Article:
Satellite Wins in 2014 Winter Olympics

Patricia Cooper CEO SIA

Patricia Cooper, president of SIA. Photo: FAA

[Via Satellite 02-19-2014] Every year, the global satellite industry works to bring media coverage of large events to audiences around the world. This year, with the 2014 Winter Olympic Games in Sochi, Russia, satellite operators are working together to bring event coverage to homes around the world.

During the two weeks of sporting events, more than 11,000 media representatives and 90 broadcasters from 123 countries are covering the 98 Olympic events this year.

“With a global viewing audience of 3 billion, the Olympic Winter Games showcase the extraordinary impact that satellites have on the world,” said Patricia Cooper, president of the Satellite Industry Association (SIA). “Satellites are ensuring that fans in every corner of the planet can cheer on their country’s finest winter athletes and follow the excitement and sportsmanship of the winter games.”

Satellite has been present in the Olympic Games since 1964, when NASA’s first geostationary satellite, the Syncom 3, broadcast the Summer Olympics in Tokyo. This year, SES, Intelsat, Eutelsat and Telesat are the four commercial satellite operators providing satellite connectivity to broadcasters and news organizations for the event. Together, these four companies operate more than 150 geostationary satellites.

NBC Olympics, the U.S. rights holder for Olympic programming, is relying on SES satellite capacity during the 1,500 hours of live coverage at the games. The broadcaster is using Ku-band capacity from the NSS 7 satellite to distribute HD Olympic coverage from the venue and roaming NBC News satellite newsgathering (SNG) vehicles to the International Broadcasting Center (IBC) in Sochi. Viewers in the United States can watch the coverage via direct-to-home (DTH) satellite TV companies, or via cable TV services that receive the coverage from satellite feeds delivered through terrestrial cable head-end facilities. Coverage is also available via the over-the-air (OTA) signal that can be received with a digital antenna.

nss 7 c-band satellite SES

Global C-band coverage of the NSS 7. Photo: SES

“SES has a total of 55 satellites covering the globe. We have a flexible fleet that allows us to move capacity from one region to another if needed,” said Samantha McCloskey, VP of the Global Occasional Use (OU) business team at SES. “We also have the ability to provide backup capacity to ensure flawless service for the customer. We make the satellite capacity available early for our customers so they can test the transmissions and feel comfortable with the satellite and the coverage they will receive.”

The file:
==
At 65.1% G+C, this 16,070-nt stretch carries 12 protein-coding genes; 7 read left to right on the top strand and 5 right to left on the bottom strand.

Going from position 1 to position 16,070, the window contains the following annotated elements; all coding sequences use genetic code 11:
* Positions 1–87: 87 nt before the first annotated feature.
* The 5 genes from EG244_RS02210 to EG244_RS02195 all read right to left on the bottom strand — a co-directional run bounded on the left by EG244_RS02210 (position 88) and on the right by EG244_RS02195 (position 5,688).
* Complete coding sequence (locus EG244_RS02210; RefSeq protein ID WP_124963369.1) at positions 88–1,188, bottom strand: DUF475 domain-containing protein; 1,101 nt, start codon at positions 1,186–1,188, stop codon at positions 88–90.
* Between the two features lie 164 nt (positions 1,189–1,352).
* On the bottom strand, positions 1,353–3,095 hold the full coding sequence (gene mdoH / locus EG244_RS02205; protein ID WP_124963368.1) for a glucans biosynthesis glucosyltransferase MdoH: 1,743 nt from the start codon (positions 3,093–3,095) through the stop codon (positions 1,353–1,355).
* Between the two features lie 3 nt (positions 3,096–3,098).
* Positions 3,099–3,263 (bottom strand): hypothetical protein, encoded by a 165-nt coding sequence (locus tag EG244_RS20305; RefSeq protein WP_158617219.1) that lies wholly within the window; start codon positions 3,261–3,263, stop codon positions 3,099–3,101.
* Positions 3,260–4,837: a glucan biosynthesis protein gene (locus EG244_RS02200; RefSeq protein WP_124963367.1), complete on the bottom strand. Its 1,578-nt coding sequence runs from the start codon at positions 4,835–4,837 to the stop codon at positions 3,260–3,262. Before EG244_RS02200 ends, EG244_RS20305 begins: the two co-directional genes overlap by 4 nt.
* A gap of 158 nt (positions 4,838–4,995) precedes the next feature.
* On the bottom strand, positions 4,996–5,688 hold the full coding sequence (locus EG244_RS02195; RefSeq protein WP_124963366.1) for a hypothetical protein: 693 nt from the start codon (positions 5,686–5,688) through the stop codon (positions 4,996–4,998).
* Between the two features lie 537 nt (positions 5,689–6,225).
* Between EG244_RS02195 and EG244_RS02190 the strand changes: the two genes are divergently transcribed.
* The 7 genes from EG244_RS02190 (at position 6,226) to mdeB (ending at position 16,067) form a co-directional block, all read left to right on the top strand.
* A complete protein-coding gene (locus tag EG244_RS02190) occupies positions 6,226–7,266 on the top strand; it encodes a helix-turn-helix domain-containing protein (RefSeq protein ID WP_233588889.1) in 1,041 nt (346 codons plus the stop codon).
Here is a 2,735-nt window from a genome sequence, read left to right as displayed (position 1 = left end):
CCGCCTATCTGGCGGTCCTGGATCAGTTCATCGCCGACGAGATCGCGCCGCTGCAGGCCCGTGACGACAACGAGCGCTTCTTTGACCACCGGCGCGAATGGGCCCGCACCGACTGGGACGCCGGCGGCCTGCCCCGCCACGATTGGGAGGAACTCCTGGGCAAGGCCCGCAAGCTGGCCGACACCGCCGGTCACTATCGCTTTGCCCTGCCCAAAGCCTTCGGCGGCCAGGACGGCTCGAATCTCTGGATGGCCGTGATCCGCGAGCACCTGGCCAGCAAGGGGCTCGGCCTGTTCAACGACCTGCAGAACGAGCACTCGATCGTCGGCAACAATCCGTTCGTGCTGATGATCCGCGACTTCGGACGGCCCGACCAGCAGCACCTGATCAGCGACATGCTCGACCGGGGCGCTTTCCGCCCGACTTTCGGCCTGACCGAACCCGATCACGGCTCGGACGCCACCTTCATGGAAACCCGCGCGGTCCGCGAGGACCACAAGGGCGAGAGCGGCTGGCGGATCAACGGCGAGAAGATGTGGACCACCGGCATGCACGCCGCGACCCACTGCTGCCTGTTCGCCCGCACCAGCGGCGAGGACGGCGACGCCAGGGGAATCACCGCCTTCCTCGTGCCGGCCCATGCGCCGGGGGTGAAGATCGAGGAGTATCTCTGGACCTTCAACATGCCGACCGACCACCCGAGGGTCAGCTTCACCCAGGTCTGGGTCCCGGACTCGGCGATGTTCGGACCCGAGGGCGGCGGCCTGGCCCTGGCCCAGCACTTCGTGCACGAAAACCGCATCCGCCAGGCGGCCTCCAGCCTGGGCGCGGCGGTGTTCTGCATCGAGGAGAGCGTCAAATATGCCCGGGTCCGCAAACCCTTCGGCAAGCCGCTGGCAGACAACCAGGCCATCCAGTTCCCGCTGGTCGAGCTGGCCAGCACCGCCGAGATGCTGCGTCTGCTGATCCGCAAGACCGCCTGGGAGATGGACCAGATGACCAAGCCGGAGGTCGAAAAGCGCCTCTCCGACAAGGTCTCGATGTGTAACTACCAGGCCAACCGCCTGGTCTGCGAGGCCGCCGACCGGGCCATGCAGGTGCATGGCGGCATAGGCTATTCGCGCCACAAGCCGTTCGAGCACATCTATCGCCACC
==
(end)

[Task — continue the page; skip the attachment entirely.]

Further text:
SES has been involved in coverage of the 2012 Summer Olympics in London, as well as the games in Beijing and Vancouver. This year, the company is gearing up to provide coverage for two other large sporting events: the FIFA World Cup in Brazil and the Commonwealth Games this summer in Glasgow, Scotland.

“Sport programming is a big driver behind SES’ OU business, as is global coverage of breaking news,” said McCloskey, who also mentioned Formula One racing and the Super Bowl as big events for the company.

Many members of the SIA participate in large, global events like the Olympics. These ad-hoc events, as point-to-point contributions, are not necessarily a big driver of satellite capacity, but as high-profile, high-value events that are transmitted to regions across the globe, they are important for the industry. Even though the games are broadcast around-the-clock for two weeks, the revenue that comes in from this event doesn’t compare to revenue brought in by broadcasting a channel such as HBO around the world.

Satellite capacity is also used for more than broadcasting the Olympic events. Satellites are providing additional coordination, logistics and security support for the games. Security personnel and emergency first responders, as well as some of the team coaches in Sochi, use satellite phones for enhanced safety in the city. These phones provide coverage regardless of whether or not the user is in a wireless network.

Companies such as Iridium and Inmarsat provide satphones and satellite data terminals for telephone and broadband connectivity on site. And DigitalGlobe is providing high-resolution images to enhance security, forecast weather conditions and track the environmental impact before, during and after the games.

SIA said the active participation of these satellite industry players in the 2014 Winter Olympic Games takes a “gold medal” for satellite coverage.

 

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